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The former New York Times writer maintains that Yamhill County is his home; Oregon case law - and common sense - back him up.

PMG FILE PHOTO - Former New York Times reporter Nick Kristof is running for Oregon governor in the May primaries.Oregon Secretary of State Shemia Fagan ruled on Thursday, Jan. 6, that Nick Kristof, former columnist and reporter for the New York Times, is not a resident of Oregon. As such, according to Fagan, he cannot run for governor this year.

The office questioned Kristof's residency since he registers to vote in New York and has a New York driver's license.

Kristoff's argument is that he returns to Oregon every year and owns and maintains property in Yamhill.

We don't know if Kristof would be a good governor or even capable of winning his party's primary in a state where his connections to grassroot Democratic constituencies — such as public employee unions — don't run nearly as deep as his most prominent opponents. However, we believe the secretary of state's office has played favorites for the Democratic leadership here. She has ignored logic and legal precedence, we think, both of which argue in favor of Kristof.

First, there's established case law in Oregon supporting this position. In 1974, then Secretary of State Clay Myers ruled that Bill Wyatt, a Clatsop County state representative, couldn't run for the Legislature because he had registered to vote in Lane County while attending the University of Oregon in Eugene. Wyatt challenged the decision in court and won, with a Marion County judge ruling that "the question of domicile is largely one of intent."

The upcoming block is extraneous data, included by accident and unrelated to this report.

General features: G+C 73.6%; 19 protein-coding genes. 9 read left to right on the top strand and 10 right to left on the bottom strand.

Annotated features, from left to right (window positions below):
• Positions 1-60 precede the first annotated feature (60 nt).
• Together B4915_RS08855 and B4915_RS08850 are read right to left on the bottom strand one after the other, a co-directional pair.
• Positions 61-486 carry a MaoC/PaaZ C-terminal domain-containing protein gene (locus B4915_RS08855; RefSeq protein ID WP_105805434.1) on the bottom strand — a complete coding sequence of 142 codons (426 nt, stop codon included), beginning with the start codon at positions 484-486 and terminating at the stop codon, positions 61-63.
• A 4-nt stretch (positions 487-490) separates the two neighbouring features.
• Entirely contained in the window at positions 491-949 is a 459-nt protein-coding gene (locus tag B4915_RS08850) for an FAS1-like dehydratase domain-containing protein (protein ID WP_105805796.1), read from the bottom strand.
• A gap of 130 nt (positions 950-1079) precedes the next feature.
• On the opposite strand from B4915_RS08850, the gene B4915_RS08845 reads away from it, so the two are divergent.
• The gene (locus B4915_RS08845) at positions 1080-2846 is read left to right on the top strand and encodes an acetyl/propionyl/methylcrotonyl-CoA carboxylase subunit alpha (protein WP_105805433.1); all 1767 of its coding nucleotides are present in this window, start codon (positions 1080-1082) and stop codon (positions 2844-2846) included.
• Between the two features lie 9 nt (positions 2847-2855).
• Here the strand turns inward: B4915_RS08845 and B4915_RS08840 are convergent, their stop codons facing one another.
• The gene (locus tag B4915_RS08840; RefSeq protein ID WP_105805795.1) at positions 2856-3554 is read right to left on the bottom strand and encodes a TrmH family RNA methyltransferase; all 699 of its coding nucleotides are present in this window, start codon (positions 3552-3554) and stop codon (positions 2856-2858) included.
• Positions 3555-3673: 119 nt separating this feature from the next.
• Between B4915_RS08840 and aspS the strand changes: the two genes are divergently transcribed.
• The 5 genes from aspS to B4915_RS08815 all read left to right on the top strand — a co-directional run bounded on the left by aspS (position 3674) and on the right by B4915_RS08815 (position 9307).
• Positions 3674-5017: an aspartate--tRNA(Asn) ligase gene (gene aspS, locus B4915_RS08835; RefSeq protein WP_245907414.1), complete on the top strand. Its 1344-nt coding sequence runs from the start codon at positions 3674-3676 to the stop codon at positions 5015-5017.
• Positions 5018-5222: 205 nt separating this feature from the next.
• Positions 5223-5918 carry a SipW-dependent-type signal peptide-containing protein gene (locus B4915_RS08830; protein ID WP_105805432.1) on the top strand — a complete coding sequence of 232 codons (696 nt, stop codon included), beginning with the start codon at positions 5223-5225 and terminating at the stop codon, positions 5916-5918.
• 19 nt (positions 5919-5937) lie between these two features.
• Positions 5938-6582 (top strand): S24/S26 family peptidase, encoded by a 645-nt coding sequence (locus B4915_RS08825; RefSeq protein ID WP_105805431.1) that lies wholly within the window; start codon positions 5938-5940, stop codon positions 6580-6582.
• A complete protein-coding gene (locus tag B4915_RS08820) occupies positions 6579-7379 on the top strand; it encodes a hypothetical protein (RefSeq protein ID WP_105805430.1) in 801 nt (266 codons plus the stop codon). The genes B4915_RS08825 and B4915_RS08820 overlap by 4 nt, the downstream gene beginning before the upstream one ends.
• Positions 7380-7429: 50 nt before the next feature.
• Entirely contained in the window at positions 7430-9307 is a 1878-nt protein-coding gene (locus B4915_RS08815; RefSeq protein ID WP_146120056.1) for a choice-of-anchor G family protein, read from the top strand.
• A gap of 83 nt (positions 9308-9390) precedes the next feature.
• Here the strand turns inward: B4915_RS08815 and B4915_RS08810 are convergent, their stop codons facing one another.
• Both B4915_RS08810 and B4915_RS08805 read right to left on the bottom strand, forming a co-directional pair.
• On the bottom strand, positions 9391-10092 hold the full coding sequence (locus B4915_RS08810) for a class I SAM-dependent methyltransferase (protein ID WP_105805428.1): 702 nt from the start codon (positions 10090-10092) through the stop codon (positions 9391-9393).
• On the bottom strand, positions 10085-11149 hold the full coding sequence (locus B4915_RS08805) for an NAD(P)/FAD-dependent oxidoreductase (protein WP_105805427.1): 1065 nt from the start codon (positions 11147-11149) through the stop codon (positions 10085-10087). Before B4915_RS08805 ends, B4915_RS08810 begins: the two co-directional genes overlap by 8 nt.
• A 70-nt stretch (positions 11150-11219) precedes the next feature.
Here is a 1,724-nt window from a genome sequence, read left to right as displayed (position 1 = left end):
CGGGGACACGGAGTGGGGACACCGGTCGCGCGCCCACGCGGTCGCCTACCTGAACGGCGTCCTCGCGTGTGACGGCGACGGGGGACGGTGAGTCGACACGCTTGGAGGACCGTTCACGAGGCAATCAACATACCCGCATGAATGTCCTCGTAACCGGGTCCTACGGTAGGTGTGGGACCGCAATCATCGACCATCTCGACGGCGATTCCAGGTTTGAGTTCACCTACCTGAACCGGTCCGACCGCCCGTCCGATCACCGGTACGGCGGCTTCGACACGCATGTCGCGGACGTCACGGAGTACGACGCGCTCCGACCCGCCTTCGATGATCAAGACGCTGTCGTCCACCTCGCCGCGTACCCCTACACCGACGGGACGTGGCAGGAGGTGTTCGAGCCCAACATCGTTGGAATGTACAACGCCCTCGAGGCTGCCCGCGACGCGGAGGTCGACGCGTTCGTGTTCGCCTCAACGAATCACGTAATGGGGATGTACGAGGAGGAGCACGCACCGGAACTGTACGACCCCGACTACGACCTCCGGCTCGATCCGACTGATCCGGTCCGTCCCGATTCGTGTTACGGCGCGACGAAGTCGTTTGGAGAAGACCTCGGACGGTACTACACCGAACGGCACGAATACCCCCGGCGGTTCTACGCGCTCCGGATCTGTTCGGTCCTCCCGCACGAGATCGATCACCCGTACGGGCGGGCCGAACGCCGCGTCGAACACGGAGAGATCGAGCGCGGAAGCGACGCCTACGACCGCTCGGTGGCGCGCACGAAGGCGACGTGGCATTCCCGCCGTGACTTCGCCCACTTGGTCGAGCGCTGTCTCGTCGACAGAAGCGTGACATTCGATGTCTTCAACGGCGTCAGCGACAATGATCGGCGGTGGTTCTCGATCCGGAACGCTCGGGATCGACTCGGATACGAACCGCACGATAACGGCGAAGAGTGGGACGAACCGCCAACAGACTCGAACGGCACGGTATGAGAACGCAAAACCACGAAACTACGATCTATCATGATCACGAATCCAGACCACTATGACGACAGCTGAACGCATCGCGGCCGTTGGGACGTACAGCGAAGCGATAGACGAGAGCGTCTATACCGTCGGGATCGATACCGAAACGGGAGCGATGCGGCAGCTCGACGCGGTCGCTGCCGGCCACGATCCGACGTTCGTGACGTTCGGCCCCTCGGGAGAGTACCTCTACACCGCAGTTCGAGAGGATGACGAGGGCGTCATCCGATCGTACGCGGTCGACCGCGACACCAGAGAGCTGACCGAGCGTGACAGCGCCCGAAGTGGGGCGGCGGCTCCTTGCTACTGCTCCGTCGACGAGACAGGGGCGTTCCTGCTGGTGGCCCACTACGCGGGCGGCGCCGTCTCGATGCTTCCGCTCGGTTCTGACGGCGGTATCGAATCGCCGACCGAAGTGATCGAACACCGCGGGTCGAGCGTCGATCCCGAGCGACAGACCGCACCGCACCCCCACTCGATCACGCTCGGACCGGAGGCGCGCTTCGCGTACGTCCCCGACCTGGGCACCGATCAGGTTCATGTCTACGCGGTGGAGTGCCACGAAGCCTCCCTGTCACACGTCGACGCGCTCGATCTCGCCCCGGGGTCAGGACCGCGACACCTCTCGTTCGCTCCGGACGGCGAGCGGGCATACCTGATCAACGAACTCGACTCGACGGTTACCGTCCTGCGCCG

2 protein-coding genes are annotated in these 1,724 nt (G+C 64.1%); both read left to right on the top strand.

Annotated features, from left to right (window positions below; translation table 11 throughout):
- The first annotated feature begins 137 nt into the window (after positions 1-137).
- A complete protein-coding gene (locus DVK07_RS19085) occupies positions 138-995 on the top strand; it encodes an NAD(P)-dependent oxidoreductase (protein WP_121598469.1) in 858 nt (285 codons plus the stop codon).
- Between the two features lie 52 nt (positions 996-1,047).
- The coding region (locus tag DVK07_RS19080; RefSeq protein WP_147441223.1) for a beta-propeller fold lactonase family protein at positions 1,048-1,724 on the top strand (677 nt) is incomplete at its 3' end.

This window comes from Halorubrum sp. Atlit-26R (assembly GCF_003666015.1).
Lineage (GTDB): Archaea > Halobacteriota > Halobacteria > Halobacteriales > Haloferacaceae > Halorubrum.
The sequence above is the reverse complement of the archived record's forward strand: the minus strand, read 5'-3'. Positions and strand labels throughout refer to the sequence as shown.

The other argument, that Kristof had a New York driver's license in 2020, is a head-scratcher. Where you have your license tells us where your car is, not where your heart is.

Not only is there case law but common sense on his side. Many students vote where their schools are but rush back to their family and friends every spring, summer and winter break. Why? Because that's home. Not only that, but schools go to great lengths to make sure that a student from, say, Oregon, can't attend college in, say, California, and claim in-state tuition just because they moved. No, say the schools. Your home is where you're from.

So be it.

The same is true for those serving in the military.

And the pandemic has taught us to be flexible with concepts about "home." Thanks to the boom in virtual workplaces, you can live in Portland and work in Prineville. As the judge said back in 1974, the question of "home" is largely one of intent.

Kristof likely will challenge Fagan's ruling. And "stare decisis," the doctrine of precedent in court cases, leans in his favor. We suspect he'd win. But in the meantime, he'll garner an array of "earned media" as we all cover the legal battle. If Fagan's goal had been to hobble a well-funded outsider campaign, Thursday's decision might end up having the opposite effect.

Again: We're not sure how good a candidate he would be. But the ruling to keep him out of the race seems flimsy.

The final argument against Fagan's decision is this: Home is where the heart is. So long as you're not cheating, lying about your status, or registering in more than one place, people should get to choose where their residency is.

Kristof says he's an Oregonian. He grew up here, owns two large rural properties here and has paid Oregon property taxes on that land for almost three decades.

Secretary of State Fagan should let voters decide if they consider him enough of an Oregonian to entrust him with the state's most important leadership role.


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